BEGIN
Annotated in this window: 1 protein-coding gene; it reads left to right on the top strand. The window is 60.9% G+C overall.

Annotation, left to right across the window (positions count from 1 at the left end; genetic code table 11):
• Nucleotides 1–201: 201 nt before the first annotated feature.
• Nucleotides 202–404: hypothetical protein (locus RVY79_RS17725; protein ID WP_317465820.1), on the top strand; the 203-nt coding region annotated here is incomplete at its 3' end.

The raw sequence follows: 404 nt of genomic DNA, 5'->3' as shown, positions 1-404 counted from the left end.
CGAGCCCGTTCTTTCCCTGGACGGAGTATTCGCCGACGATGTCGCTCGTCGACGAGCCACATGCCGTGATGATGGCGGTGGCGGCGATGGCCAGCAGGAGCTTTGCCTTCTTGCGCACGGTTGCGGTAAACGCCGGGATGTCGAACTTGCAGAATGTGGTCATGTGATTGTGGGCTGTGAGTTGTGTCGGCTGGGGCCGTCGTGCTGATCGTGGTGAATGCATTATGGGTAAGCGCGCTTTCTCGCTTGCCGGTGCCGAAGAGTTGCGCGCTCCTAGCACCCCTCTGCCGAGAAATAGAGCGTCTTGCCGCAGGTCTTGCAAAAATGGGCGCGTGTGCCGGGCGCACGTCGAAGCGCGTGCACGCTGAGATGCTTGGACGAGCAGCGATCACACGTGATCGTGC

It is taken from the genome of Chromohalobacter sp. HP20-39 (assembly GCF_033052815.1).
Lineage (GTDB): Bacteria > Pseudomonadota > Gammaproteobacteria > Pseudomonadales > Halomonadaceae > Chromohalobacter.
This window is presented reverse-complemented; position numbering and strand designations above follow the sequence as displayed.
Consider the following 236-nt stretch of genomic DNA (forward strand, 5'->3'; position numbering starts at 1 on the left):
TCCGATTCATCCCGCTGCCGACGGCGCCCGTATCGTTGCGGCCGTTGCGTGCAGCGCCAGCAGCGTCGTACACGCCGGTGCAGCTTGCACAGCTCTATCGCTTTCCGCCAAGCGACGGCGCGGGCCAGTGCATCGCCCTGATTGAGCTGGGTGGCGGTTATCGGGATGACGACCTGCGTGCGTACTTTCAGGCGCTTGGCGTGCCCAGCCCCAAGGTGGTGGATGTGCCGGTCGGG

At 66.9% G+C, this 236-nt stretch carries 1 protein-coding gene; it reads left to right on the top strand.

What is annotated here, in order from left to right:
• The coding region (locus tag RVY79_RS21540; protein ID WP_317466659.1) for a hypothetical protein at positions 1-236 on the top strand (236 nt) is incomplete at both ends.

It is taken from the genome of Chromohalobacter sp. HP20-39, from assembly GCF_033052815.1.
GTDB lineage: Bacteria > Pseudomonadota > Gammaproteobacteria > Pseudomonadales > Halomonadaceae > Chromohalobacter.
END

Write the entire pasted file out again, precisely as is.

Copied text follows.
Annotated in this window: 1 protein-coding gene; it reads left to right on the top strand. The window is 60.9% G+C overall.

Annotation, left to right across the window (positions count from 1 at the left end; genetic code table 11):
• Nucleotides 1–201: 201 nt before the first annotated feature.
• Nucleotides 202–404: hypothetical protein (locus RVY79_RS17725; protein ID WP_317465820.1), on the top strand; the 203-nt coding region annotated here is incomplete at its 3' end.

The raw sequence follows: 404 nt of genomic DNA, 5'->3' as shown, positions 1-404 counted from the left end.
CGAGCCCGTTCTTTCCCTGGACGGAGTATTCGCCGACGATGTCGCTCGTCGACGAGCCACATGCCGTGATGATGGCGGTGGCGGCGATGGCCAGCAGGAGCTTTGCCTTCTTGCGCACGGTTGCGGTAAACGCCGGGATGTCGAACTTGCAGAATGTGGTCATGTGATTGTGGGCTGTGAGTTGTGTCGGCTGGGGCCGTCGTGCTGATCGTGGTGAATGCATTATGGGTAAGCGCGCTTTCTCGCTTGCCGGTGCCGAAGAGTTGCGCGCTCCTAGCACCCCTCTGCCGAGAAATAGAGCGTCTTGCCGCAGGTCTTGCAAAAATGGGCGCGTGTGCCGGGCGCACGTCGAAGCGCGTGCACGCTGAGATGCTTGGACGAGCAGCGATCACACGTGATCGTGC

It is taken from the genome of Chromohalobacter sp. HP20-39 (assembly GCF_033052815.1).
Lineage (GTDB): Bacteria > Pseudomonadota > Gammaproteobacteria > Pseudomonadales > Halomonadaceae > Chromohalobacter.
This window is presented reverse-complemented; position numbering and strand designations above follow the sequence as displayed.
Consider the following 236-nt stretch of genomic DNA (forward strand, 5'->3'; position numbering starts at 1 on the left):
TCCGATTCATCCCGCTGCCGACGGCGCCCGTATCGTTGCGGCCGTTGCGTGCAGCGCCAGCAGCGTCGTACACGCCGGTGCAGCTTGCACAGCTCTATCGCTTTCCGCCAAGCGACGGCGCGGGCCAGTGCATCGCCCTGATTGAGCTGGGTGGCGGTTATCGGGATGACGACCTGCGTGCGTACTTTCAGGCGCTTGGCGTGCCCAGCCCCAAGGTGGTGGATGTGCCGGTCGGG

At 66.9% G+C, this 236-nt stretch carries 1 protein-coding gene; it reads left to right on the top strand.

What is annotated here, in order from left to right:
• The coding region (locus tag RVY79_RS21540; protein ID WP_317466659.1) for a hypothetical protein at positions 1-236 on the top strand (236 nt) is incomplete at both ends.

It is taken from the genome of Chromohalobacter sp. HP20-39, from assembly GCF_033052815.1.
GTDB lineage: Bacteria > Pseudomonadota > Gammaproteobacteria > Pseudomonadales > Halomonadaceae > Chromohalobacter.